Now, there are (at leaste) two reasons for returning values by reference. One is that we wish to modify the original value through the reference, the other is to improve performance where the returned type is larger than the size of a pointer. In the latter case we normally mark them as ref readonly to signal that you cannot make modifications through the reference. At least since C# 7.2 when this feature was introduced.

In the former case we usually need the reference to point to something known - so that the update has an effect that is visible to other code. In the second it doesn’t matter if the reference is to a newly created wrapper object that’s only there to fulfil a contract. Therefore Mocklis’ default behaviour differs between ref and ref readonly; for ref readonly we cheerfully wrap and for ref we use a virtual method fallback: Instead of normal mocks, we define virtual methods for all accessors of the mocked member and instead of adding steps you need to subclass the MocklisClass class and add bespoke implementations there. The base implementation for these methods is to always throw a MockMissingException regardless of strictness level. This is for technical reasons, the fallback is used in other cases where it turns out to be remarkably tricky to produce code that does nothing, returns default values and at the same time compiles…

But anyway.

You may want to use the fallback for ref readonly returns, and you might want to use the object wrapper solution for ref returns. The MockReturnsByRefReadonly parameter defaults to true (meaning to use mock properties and the wrapper solution), but you can set it to false if you like, which means to use virtual methods to control the behaviour of ref readonly returns. Likewise the MockReturnsByRef parameter defaults to false (meaning to use the fallback), but you can set it to true if you like, changing the code created to deal with ref returns to use mocks and the wrapper solution.

In the current version the parameters will affect all members in the class and there is no means by which we can chose what members to use what strategy for. There are no plans to change this but if you really need it please raise an issue on GitHub.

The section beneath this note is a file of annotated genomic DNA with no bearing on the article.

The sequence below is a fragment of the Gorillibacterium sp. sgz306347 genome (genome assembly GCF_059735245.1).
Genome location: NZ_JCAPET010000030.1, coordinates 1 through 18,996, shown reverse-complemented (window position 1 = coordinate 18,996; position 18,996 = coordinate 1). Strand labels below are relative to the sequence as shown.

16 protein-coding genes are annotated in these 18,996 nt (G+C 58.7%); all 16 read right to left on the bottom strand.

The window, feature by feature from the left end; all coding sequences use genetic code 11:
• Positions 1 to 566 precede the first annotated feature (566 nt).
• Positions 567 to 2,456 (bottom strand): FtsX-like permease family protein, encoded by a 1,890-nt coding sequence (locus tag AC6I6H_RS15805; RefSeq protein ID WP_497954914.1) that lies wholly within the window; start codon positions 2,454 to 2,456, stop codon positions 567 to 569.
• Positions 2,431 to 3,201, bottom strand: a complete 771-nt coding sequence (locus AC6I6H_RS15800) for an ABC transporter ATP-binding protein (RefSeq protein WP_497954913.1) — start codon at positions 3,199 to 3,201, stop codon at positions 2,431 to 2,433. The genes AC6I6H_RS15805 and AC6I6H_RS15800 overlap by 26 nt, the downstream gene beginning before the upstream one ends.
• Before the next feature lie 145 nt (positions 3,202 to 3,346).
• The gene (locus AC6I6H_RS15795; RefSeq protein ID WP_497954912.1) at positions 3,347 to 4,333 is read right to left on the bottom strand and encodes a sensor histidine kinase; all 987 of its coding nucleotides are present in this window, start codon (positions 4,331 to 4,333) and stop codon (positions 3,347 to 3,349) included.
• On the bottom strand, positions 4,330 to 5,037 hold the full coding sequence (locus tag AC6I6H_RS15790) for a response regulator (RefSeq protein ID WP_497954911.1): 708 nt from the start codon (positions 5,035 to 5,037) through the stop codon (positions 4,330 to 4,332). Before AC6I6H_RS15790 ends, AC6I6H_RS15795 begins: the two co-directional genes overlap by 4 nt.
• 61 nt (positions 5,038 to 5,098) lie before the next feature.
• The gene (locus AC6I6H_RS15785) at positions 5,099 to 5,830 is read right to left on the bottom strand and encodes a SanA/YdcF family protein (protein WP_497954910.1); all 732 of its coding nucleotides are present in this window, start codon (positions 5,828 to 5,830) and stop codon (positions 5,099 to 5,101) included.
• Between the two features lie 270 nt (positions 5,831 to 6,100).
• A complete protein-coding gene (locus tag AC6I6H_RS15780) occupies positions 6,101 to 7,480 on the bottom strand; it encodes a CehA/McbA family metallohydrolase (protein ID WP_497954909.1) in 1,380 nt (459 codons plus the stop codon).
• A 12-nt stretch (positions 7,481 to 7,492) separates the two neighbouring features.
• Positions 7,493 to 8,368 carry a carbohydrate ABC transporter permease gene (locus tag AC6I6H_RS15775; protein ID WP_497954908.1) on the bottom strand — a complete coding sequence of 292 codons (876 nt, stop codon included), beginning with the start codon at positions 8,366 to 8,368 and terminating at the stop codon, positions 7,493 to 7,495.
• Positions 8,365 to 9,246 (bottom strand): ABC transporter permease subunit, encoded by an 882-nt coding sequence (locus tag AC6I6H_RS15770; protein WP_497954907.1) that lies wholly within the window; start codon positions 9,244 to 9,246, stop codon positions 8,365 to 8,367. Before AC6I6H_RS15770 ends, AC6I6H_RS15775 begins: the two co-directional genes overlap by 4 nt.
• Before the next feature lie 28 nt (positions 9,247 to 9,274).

Adding steps

If you just need an object that implements an interface to pass to a constructor or method then you don’t need to add any steps at all - just an instance will do.

If the instance is used, but you don’t really care about what it does or returns you will get away with not doing any configuration, as long as you’ve created a lenient mocklis class, which is after all the default.

In other cases you’ll need to add configuration via steps. To add steps you can get a lot of help from the intellisense feature of your code editor. Given a variable that contains an instance of a Mocklis class, you can type that variable and a dot to get a list of mock properties to choose from. Select one, and type another dot and it will give you a list of all the valid steps you can add at this point.

Steps can be also chained together for more advanced cases. If a step can forward on call to other steps, type that dot directly after it (without ending the expression with a semi-colon) and intellisense will give you a list of valid steps to choose from.

Let’s say that you have mocked an int property, where the first time you call it expect the value 120, the second time you expect the value 210, and for any calls after that it should throw a FileNotFoundException. The following would do the trick:

var mock = new MockSample();
    .Throw(() => new FileNotFoundException());

The ReturnOnce steps can forward on calls, while the Throw step will always throw an exception and as such cannot chain in a further step. The extension methods used to add steps to mocks are written in such a way that you will get full intellisense and the ability to add steps to TotalLinesOfCode and ReturnOnce, but will not allow you to add anytihng to Throw (that is to say the Throw extension method returns void).